From The Article:
The Atlanta Journal-Constitution
An accrediting agency is accusing the DeKalb County School District of a decade of “poor, ineffective governance,” announcing Monday that it’s placing the district on probation, leading to possible removal of the school board.
After a six-month investigation, the Southern Association of Colleges and Schools found evidence of missing money, school board nepotism and board member influence on which schools students, particularly athletes, attend.
Despite exerting influence in areas where they had no formal role, members of the school board failed to oversee their primary responsibility: the money. DeKalb is “perilously close” to running out of cash, said Mark Elgart, the president and chief executive officer of SACS parent company AdvancED. Despite annual revenues approaching $1 billion, some students don’t have textbooks and most have no access to computers or the Internet. This is because the school board, administrators and others in decision-making positions put the interests of adults before those of children, he said. Meanwhile, academic performance has been sliding.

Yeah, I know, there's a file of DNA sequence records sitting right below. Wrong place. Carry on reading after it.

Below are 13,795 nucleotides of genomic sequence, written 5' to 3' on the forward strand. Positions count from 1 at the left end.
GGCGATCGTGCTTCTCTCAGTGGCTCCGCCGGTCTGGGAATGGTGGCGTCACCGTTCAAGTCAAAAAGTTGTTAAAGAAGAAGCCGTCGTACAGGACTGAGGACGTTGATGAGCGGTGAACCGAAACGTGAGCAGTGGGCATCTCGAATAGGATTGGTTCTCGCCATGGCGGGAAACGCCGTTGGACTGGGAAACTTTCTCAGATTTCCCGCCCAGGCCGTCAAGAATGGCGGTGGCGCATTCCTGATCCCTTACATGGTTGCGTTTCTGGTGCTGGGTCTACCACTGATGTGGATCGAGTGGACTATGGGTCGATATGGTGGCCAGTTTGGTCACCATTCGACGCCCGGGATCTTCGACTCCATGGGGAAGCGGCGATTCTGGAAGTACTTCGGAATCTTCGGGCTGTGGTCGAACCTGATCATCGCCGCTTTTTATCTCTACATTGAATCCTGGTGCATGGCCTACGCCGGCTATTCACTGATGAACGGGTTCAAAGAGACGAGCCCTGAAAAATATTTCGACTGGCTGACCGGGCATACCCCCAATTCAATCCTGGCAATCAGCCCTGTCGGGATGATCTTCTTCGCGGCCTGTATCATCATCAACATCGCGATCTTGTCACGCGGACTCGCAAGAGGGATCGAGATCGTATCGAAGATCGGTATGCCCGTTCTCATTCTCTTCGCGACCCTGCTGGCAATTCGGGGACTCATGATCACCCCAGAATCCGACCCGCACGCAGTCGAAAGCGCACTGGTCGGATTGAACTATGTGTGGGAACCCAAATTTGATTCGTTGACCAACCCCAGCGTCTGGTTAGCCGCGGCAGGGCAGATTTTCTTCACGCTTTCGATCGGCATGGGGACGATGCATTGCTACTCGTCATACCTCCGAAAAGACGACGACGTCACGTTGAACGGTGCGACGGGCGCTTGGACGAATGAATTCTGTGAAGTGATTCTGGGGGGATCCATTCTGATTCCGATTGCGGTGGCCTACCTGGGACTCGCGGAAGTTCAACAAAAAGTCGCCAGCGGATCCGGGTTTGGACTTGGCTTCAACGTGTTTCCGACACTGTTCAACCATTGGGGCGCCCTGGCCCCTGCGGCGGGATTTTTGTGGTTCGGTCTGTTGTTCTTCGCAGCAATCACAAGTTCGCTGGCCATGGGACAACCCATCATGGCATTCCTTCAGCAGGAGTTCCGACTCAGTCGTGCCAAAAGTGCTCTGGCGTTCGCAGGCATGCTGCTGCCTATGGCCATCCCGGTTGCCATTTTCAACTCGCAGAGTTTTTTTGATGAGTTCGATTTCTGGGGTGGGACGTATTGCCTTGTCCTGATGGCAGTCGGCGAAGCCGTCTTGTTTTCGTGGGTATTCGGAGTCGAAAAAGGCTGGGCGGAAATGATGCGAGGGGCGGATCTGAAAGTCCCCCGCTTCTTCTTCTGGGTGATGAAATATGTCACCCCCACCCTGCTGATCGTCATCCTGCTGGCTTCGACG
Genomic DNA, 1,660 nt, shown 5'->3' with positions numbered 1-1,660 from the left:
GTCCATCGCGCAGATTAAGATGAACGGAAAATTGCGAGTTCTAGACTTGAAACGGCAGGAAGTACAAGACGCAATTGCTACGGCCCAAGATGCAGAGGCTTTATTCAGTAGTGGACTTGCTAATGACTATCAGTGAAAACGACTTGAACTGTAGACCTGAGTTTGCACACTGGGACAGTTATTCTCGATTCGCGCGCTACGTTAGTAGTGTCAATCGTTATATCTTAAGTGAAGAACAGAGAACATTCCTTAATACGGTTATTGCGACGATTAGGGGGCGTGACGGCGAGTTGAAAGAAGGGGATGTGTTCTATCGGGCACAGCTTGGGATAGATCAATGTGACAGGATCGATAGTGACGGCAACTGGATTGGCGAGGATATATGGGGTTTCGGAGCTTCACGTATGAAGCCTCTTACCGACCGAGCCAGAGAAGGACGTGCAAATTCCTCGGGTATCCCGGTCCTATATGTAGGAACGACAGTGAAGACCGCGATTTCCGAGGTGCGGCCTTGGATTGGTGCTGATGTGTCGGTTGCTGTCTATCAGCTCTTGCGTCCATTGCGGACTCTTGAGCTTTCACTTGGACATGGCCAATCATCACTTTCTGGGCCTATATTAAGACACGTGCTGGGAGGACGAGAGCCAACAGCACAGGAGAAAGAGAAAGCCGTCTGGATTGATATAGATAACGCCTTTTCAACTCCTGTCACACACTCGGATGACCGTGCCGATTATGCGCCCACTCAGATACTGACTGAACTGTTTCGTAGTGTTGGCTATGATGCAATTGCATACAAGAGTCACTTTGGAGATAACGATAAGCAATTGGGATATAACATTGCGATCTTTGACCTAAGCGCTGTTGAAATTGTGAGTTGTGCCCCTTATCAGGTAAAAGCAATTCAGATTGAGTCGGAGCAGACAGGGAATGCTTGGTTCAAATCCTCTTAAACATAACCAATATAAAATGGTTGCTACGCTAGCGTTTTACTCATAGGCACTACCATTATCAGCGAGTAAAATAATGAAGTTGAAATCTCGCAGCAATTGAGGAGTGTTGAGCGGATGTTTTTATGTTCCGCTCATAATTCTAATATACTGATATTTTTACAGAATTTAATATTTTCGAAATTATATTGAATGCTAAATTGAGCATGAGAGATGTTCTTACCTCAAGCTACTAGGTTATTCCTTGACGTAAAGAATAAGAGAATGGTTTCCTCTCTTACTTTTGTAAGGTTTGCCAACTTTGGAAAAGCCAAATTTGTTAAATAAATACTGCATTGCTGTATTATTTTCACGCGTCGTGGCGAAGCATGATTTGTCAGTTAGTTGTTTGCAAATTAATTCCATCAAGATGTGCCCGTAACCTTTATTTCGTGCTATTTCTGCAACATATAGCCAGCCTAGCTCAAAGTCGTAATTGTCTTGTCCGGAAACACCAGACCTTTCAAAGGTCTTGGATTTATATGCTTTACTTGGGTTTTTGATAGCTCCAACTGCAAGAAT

The findings prompted SACS to bring the ultimate threat: loss of accreditation. It could happen a year from now. Until then, DeKalb is on probation, Elgart said. School officials have the interim to address the concerns. SACS will be sending teams to monitor the response in the spring and fall.